a lie." His evidence? A recently released CIA document saying
that the Agency itself looked into Paese Sera's allegations. and
found that the CIA had no connection to CMC or its parent Permindex.
Holland may be willing to accept this as the whole truth, but
it is unconvincing to the rest of us who have noticed the Agency's
tendency to distance itself from its fronts, to release to the
public only documents that serve its interest, to fabricate evidence,
and to lie outright even under oath to congressional committees.
Two important facts from the Paese Sera story remain true:
1. CMC was forced to leave Italy (for Johannesburg, South
Africa) in 1962 under a cloud of suspicion about its CIA connections.
2. Clay Shaw was a member of CMC's board, along with such
well-known fascist sympathizers as Gutierrez di Spadaforo, undersecretary
of agriculture for Mussolini; Ferenc Nagy, former premier of Hungary,
and Giuseppe Zigiotti, president of the Fascist National Association
for Militia Arms.
Holland claims that the Paese Sera articles were what led
Garrison to believe the CIA was involved in the assassination.
This is nonsense. Garrison's book On the Trail of the Assassins
describes in detail how his uncovering of various pieces of evidence
actually led him to the conclusion that the CIA was involved.
This gradual process began two days after the assassination when
he questioned David Ferrie, a pilot who flew secret missions to
Cuba for the CIA and trained Lee Harvey Oswald in his Civil Air
Patrol unit. It included his investigation of a 1961 raid of a
munitions cache by CIA operatives in Houma, Louisiana; the discovery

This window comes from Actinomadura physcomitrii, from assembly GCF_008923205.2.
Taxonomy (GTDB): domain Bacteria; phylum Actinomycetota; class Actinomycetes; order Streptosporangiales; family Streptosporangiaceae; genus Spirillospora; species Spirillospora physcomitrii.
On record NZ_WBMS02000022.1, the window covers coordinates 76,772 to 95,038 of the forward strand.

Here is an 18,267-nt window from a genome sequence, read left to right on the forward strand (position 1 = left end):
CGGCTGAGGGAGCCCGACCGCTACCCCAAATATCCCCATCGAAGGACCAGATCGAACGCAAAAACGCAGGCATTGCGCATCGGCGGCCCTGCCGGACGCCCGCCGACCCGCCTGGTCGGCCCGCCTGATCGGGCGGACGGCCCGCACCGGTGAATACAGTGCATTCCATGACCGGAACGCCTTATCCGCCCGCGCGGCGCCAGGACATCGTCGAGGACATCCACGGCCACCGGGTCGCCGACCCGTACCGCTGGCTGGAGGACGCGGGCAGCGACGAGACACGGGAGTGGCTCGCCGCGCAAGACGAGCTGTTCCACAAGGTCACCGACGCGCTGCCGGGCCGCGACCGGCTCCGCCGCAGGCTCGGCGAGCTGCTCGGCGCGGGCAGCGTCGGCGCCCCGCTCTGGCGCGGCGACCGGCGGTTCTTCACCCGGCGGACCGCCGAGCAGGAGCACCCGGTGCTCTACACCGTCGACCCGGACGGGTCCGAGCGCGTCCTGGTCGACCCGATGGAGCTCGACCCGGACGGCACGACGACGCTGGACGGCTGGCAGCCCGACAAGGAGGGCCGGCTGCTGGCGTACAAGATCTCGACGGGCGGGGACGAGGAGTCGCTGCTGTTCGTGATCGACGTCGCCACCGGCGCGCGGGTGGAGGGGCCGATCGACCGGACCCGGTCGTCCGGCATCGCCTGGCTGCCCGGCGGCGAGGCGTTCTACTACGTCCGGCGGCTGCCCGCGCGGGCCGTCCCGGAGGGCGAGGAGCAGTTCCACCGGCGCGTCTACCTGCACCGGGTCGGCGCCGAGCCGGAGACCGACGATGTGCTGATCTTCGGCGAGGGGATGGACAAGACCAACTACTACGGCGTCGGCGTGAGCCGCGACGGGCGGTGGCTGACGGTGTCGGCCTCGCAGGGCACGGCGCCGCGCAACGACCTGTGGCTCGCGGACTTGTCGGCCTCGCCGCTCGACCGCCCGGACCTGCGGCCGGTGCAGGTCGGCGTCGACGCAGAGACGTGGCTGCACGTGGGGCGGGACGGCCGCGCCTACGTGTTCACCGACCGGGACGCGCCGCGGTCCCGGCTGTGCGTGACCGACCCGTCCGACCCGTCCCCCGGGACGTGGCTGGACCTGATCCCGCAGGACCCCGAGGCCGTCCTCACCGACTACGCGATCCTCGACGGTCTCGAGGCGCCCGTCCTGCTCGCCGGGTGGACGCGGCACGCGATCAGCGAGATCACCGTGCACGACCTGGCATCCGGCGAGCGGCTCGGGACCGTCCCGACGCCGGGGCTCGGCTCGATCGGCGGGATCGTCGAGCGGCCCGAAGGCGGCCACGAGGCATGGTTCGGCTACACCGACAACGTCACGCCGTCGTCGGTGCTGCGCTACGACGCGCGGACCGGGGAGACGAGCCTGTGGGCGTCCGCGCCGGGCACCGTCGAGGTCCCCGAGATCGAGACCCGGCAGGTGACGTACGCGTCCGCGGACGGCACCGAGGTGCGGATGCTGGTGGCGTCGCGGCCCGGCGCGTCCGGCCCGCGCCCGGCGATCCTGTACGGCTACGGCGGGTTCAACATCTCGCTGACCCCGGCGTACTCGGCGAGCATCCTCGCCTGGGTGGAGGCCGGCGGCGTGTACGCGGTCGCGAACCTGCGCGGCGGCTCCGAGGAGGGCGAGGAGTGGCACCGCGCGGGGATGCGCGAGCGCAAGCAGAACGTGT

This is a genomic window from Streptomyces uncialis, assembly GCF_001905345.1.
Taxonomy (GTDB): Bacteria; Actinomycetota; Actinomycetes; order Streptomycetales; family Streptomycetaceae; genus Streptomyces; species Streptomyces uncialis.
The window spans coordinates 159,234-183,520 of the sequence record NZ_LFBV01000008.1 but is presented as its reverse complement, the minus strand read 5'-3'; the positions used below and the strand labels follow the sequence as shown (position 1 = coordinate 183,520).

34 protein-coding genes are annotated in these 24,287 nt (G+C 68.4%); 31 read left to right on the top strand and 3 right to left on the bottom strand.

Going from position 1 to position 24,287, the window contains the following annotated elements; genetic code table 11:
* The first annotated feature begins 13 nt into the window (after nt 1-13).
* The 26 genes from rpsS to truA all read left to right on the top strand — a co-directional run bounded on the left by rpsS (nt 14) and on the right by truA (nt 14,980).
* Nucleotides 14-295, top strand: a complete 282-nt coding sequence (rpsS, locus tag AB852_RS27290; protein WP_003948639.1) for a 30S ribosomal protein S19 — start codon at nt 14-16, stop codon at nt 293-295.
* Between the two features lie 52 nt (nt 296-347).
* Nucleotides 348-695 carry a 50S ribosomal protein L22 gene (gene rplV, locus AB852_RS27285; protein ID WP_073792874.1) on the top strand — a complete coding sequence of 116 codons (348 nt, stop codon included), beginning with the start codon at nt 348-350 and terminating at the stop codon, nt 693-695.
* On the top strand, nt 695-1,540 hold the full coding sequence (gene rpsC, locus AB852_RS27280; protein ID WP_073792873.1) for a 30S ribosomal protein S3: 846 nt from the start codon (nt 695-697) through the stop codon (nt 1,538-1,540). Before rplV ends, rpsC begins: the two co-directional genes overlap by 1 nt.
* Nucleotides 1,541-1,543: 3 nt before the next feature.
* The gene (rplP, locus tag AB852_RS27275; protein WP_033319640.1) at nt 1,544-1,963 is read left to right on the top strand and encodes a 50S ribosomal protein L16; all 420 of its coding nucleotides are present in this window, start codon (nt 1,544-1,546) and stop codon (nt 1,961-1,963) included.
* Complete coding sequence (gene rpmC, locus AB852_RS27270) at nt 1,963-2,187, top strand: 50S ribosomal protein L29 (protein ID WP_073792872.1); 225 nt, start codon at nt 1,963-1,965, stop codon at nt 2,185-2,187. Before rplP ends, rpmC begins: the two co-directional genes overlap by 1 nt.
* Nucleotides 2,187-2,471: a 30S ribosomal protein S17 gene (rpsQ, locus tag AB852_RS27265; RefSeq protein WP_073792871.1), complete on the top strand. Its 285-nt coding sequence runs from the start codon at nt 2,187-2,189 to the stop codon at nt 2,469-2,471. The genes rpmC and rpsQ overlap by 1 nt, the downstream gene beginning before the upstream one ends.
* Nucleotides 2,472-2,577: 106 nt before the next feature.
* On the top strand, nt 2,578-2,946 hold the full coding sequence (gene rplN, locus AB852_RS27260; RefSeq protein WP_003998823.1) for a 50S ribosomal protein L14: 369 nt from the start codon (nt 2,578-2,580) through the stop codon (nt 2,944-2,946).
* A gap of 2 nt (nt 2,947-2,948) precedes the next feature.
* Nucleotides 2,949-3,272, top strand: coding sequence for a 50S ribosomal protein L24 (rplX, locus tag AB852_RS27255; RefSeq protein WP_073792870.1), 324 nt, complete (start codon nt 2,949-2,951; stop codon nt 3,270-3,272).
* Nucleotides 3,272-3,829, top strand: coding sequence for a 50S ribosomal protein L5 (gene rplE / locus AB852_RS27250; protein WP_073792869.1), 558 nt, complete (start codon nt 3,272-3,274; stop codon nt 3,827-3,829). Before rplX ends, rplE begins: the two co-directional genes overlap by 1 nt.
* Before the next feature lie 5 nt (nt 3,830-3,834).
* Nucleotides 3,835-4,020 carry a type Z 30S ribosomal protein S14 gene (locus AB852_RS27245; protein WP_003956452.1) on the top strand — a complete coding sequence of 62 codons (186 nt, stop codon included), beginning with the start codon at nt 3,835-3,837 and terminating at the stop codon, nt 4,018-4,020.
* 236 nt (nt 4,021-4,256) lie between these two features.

that several of Oswald's co-workers at Reily Coffee Company in
New Orleans now worked at NASA; the fact that Oswald was working
out of an office that was running the CIA's local training camp
for Operation Mongoose; many eyewitnesses who saw Clay Shaw, David
Ferrie and Oswald together, etc. No doubt the Paese Sera series
was another piece of the puzzle for Garrison, but it was not the
centerpiece of his thinking that Holland makes it out to be.
From the moment his investigation of the JFK assassination
became public, Garrison was pilloried in the press. This treatment
was part of an orchestrated effort by the CIA to discredit critics
of the Warren Commission. A CIA memo dated April 1, 1967, never
mentioned by Holland or Zelikow, outlines the strategy and calls
for the Agency's "assets" in the media (writers and
editors) to publish stories saying the critics were politically
motivated, financially motivated, egomaniacal, sloppy in their
research, supported the Soviet Union, etc. This is exactly the
inaccurate portrait of Garrison that emerged in the press.
With the publication of Holland's recent article attempting
to link Jim Garrison to the KGB, the CIA continues to pursue this
misguided strategy of smearing Garrison and other critics of the
Warren Commission. Fortunately, the American public has never
bought the tired old lie that the CIA's misadventures can be written
off as figments of KGB disinformation. Too bad your critic did.
Oliver Stone and Zachary Sklar co-writers of the film JFK